23 December 2017

Against The Literary Imperative


literature/the novel: "a lie that tells the truth"

so...

=pre-industrial infotainment?!
e.g. when the latest trove of freshly leaked government records is not nearly entertaining enough to hold the attention of an audience whose record keeping is not quite so thorough. instead, storytime! ergo the collective appointment of mandarin technocrats to digest the proverbial federalist papers on our collective behalf. ergo the offense taken to such appointees, drawing as they do equal attention to our own deficiencies as to any justly-sounded alarms. down with the mandarins! unless they entertain us! (and unless we may continue to reason anecdotally! especially if we are 'oppressed'!) thus is the political colonized by the aesthetic and the aesthetic colonized by the political; thus are the minds and souls of the people conquered, in their own names, so as to preserve psychic domicile over a dead land mass; thus the suddenly-old saying about 'letting the terrorists win' metamorphoses from talk-radio zinger to supremely useful figure of speech to the master narrative of our time; etc., etc. so no more art for art's sake k? cuz that is a lie that just plain lies. and we won't stand for that any longer.


...perhaps more specifically...

=victorian infotainment?!
i.e. for those tough household spills wherein The Truth in its unadulterated form is simply unspeakable. in its place, a little white lie! just this once! for your own good! hence a privileged position for literature among The Arts, the lesser castes aspiring half-heartedly to do what literature does vis-a-vis Great Big Truths and Little White Lies. all hail literary thought, the bounty paper towel of the left, soaking up spilled grape juice a whole glass at a time while the leading national brand just turns to grapy pudding. don't make grapy pudding, kids! make art!


...but...!

this place of literature in The Arts and in Society can (and should) (and must) be deconstructed in the best sense of that term. perhaps owing to the impenetrable language in which this has been undertaken by academics, word seems not to have reached the (wo)man on the street that sometimes (or, uh...perhaps most of the time??) a lie is just a lie. less excusable yet is the effect of such "privileged positions" on the internal political dynamics of the professional art world: as in the wider political and social world, a subclass of Limousine Liberals emerges, an art-ontological Bourgeoisie who not only wield the greatest explanatory power but know it too. hence more is more: more narrative, more amplitude, more ethnicity, more mixing of media, more shouting over each other just to be heard; and yes, ever more consequentialist mendacity in purported service of deferred truthtelling. whew!! damned if you don't have to deconstruct just to get through the day!! damned if a profusion of Little White Lies isn't the most effective concealment of one Great Big One!!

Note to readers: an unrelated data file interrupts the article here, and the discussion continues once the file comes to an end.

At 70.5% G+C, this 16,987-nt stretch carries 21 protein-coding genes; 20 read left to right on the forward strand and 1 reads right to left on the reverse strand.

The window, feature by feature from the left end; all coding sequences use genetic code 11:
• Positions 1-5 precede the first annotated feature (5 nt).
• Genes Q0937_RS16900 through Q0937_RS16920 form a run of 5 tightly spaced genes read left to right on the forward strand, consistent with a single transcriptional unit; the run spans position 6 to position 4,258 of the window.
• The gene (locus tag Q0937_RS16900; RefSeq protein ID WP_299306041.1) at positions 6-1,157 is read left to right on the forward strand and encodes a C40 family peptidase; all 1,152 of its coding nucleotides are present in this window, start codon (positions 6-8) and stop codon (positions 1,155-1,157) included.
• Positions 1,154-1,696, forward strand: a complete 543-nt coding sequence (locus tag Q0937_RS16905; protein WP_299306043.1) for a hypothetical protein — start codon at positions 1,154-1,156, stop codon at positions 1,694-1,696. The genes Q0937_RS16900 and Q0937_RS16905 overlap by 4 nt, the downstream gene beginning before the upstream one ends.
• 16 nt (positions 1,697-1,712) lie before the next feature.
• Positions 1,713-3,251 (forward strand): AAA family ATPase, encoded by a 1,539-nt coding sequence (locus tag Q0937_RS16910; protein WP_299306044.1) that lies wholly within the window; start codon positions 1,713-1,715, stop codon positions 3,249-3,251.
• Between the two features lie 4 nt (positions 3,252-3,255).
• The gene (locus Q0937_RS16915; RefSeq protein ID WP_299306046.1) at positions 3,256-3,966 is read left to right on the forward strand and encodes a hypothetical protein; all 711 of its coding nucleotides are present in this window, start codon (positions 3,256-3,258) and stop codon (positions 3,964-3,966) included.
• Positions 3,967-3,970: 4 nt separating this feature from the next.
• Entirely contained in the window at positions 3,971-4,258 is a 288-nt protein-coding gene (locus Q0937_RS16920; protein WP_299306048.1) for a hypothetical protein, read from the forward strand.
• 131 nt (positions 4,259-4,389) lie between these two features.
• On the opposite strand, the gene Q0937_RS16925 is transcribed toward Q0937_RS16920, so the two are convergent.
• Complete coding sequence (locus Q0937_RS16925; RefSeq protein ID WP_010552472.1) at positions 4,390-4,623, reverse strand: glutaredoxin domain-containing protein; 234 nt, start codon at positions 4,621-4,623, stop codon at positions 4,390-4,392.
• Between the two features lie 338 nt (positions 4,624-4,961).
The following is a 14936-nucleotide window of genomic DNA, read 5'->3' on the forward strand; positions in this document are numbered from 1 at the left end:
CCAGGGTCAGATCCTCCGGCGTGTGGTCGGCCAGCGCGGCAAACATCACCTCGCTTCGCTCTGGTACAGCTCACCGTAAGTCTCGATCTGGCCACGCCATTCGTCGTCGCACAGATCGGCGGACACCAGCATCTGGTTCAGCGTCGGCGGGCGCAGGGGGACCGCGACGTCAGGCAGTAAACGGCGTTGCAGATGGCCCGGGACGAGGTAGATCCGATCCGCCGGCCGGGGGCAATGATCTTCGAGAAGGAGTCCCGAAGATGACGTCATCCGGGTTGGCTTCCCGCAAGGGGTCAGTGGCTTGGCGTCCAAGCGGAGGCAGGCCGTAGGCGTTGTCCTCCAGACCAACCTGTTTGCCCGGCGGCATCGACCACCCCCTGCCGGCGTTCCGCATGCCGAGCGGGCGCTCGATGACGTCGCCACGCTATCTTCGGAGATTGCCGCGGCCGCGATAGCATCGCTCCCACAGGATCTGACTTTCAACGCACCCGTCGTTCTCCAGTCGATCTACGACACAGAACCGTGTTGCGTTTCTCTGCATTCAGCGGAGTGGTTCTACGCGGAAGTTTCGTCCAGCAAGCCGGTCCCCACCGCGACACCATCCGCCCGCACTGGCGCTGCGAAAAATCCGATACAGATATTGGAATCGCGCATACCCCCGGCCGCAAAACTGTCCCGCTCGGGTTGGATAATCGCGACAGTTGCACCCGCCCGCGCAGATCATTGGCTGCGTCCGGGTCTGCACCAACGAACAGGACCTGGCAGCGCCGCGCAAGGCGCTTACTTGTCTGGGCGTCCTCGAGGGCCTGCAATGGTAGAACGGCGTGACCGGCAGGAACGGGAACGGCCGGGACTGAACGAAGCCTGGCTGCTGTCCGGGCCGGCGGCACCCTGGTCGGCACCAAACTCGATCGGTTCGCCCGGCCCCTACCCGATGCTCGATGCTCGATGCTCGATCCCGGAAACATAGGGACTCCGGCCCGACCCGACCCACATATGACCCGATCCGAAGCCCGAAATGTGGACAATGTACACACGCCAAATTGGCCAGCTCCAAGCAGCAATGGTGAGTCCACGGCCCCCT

hence the guiding rejoinder to the given truism:
"If truth-telling is so important, why not just do that? What are all these indirect paths we keep hearing about and what is lost/gained by way of each one?"
the aestheticist 99% demand answers.



...to wit...

=an aesthetically nihilist (or at least agnostic) social imperative for literature (and its imitators, all the other Arts)

that is, an imperative to address itself (themselves) to social matters which demand corrective Truth-Telling on account of a prevailing Lie which is presently doing more harm than good. (this is nothing like the Little White Lies that literature tells! those we are proud of!)

but of course there are *other* socially valuable functions for art and literature, and there are *other* aesthetics which have prospective value/potential but which necessarily are at odds with this narrow social imperative. further, wider social imperatives necessarily beget value systems, and any value system grown up around such concerns is bound to reinscribe itself on the narrow internal value systems of artists and artmaking. this, then, becomes the opposite of the liberationist gesture which activist artists would like to posit for it; rather, it clutters the social world of critical and popular reception with arbitrary proscriptions and inhibitions, above all a deep distrust of the ineffable which is anathema to so many extraliterary artistic traditions in so many ways.

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